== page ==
NewRecord = FormatData(Split[0].replace("'", ""),

int(Split[1]),

bool(Split[2]))

NewRecord.Married = True

NewRecord.Age = 48

NewData.append(NewRecord.__str__())

NewData.remove(Record)

for Entry in NewData:

print(Entry)

FormatData.SaveData("ChangedFile.csv", NewData)

This example has quite a bit going on. First, it checks to ensure that the Testfile.csv file is actually present for processing. This is a check that you should always perform when you expect a file to be present. In this

case, you aren’t creating a new file, you’re updating an existing file, so the file must be present. If the file isn’t present, the application ends.

The next step is to read the data into NewData. This part of the process

looks much like the data reading example earlier in the chapter.

You have already seen code for using list functions in Chapter 12. This

example uses those functions to perform practical work. The append()

function adds a new record to NewData. However, notice that the data

is added as a string, not as a FormatData object. The data is stored as

306 Part IV: Performing Advanced Tasks

strings on disk, so that’s what you get when the data is read back in. You can either add the new data as a string or create a FormatData object

and then use the __str__() method to output the data as a string.

The next step is to remove a record from NewData. To perform this task,

you must first find the record. Of course, that’s easy when working with

just four records (remember that NewData now has a record for Harry in

it). When working with a large number of records, you must first search

for the record using the index() function. This act provides you with

a number containing the location of the record, which you can then use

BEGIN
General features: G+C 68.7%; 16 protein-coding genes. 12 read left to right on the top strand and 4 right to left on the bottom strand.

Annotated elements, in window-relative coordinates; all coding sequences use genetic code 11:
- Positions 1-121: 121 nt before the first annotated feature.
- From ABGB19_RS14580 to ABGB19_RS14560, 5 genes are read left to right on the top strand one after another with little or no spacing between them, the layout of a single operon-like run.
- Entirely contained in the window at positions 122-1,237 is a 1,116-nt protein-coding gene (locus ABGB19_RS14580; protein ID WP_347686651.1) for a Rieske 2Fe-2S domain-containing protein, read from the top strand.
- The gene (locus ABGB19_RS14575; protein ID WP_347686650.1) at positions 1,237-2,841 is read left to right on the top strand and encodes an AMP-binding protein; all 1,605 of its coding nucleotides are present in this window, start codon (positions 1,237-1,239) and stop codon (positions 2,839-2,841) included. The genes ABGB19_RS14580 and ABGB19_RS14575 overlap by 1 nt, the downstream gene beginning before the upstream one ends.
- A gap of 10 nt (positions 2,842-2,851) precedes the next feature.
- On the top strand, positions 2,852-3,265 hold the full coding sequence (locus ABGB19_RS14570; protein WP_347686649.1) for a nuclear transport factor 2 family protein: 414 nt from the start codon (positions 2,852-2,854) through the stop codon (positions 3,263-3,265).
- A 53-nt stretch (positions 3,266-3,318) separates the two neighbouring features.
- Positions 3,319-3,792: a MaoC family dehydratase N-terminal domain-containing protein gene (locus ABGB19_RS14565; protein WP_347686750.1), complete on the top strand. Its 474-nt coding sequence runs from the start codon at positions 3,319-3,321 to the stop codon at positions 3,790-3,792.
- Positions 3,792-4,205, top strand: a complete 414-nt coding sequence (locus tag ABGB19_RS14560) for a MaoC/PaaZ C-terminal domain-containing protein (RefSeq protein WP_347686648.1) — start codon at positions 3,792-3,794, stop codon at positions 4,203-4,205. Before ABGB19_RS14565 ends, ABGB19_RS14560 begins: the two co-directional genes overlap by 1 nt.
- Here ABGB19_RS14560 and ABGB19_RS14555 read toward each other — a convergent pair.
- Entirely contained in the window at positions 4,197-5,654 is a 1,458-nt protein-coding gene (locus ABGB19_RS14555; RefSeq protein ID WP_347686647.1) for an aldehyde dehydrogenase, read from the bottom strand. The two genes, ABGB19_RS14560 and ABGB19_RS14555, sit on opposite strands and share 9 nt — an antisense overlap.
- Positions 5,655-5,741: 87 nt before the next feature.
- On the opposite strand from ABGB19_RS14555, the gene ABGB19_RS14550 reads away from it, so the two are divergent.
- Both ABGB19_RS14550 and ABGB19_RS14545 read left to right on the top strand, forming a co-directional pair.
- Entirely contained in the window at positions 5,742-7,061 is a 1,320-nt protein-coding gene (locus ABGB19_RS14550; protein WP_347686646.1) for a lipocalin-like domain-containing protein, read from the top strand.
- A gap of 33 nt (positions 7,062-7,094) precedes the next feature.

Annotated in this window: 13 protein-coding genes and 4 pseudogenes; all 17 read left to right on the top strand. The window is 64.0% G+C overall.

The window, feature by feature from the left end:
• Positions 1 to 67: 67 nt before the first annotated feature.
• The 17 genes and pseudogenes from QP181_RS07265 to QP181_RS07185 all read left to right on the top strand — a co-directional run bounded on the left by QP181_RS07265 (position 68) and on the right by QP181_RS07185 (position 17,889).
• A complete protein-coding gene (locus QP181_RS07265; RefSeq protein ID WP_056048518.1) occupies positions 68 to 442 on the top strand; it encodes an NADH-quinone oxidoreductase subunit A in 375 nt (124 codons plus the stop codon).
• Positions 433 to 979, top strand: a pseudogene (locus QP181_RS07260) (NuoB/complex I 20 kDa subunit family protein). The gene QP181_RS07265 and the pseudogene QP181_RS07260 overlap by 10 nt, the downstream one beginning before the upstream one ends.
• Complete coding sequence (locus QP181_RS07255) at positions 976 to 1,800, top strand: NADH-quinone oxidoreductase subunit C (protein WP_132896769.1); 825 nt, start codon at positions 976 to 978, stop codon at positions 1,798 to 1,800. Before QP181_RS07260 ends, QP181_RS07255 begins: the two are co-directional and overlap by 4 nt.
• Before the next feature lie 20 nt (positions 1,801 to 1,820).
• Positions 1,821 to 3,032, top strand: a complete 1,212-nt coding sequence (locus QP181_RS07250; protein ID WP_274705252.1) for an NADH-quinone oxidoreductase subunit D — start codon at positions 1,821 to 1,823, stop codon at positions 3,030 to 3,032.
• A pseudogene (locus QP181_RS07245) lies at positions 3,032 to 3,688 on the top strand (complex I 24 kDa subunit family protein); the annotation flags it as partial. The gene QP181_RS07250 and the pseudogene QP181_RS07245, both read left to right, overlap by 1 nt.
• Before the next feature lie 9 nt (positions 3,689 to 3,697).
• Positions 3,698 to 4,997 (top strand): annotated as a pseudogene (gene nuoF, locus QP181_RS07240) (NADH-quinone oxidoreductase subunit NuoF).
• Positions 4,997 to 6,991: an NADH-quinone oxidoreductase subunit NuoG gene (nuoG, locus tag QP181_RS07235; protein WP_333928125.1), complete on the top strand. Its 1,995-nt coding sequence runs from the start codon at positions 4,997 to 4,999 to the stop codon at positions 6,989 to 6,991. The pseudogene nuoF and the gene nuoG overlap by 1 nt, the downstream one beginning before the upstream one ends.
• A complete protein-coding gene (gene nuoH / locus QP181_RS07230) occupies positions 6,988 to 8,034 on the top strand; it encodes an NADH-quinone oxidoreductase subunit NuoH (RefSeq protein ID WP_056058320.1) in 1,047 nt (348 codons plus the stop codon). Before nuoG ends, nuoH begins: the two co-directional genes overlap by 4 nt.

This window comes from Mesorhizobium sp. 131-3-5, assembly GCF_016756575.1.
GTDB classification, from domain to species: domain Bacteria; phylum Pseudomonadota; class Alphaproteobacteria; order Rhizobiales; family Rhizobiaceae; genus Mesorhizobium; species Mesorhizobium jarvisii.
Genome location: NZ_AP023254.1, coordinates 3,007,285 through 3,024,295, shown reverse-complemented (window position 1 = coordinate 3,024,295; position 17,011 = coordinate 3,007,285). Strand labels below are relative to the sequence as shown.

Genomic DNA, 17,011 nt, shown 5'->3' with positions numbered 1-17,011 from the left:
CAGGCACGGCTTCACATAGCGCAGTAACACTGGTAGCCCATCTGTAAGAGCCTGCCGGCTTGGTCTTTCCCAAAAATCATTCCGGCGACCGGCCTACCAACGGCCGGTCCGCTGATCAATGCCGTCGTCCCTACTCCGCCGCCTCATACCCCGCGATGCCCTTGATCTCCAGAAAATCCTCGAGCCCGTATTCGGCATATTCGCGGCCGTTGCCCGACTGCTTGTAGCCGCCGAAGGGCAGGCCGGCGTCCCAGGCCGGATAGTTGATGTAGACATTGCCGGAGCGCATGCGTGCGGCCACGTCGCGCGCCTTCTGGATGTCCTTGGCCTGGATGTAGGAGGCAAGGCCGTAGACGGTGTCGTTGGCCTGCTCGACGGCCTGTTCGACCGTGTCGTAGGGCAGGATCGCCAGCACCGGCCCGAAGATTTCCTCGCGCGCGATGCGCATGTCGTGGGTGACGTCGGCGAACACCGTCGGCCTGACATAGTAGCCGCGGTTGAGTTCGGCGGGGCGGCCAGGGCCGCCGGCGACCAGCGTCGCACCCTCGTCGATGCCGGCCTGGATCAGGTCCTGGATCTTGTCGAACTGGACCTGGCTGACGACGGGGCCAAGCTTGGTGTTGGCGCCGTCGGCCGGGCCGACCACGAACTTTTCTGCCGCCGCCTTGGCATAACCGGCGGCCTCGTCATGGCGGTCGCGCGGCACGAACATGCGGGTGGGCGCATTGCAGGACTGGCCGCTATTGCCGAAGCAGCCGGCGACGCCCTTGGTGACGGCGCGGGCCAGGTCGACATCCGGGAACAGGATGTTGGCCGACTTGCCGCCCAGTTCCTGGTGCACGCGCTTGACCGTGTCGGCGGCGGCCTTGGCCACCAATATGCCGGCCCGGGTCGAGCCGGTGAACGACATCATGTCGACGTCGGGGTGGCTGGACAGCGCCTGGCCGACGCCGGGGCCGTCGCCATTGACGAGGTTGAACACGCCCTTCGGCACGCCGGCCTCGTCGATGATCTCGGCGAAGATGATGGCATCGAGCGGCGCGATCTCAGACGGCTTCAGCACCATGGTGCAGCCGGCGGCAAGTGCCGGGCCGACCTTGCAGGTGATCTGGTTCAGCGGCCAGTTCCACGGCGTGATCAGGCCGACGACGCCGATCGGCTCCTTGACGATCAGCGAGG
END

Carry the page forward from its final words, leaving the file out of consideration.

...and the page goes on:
to retrieve the actual record. After you have the actual record, you can

remove it using the remove() function.

Modifying Sally’s record looks daunting at first, but again, most of this code is part of dealing with the string storage on disk. When you obtain

the record from NewData, what you receive is a single string with all

three values in it. The split() function produces a list containing the

three entries as strings, which still won’t work for the application. In

addition, Sally’s name is enclosed in both double and single quotes.

The simplest way to manage the record is to create a FormatData

object and to convert each of the strings into the proper form. This

means removing the extra quotes from the name, converting the

second value to an int, and converting the third value to a bool. The

FormatData class doesn’t provide accessors, so the application mod-

ifies both the Married and Age fields directly. Using accessors (getter

methods that provide read-only access and setter methods that pro-

vide write-only access) is a better policy.

The application then appends the new record to and removes the existing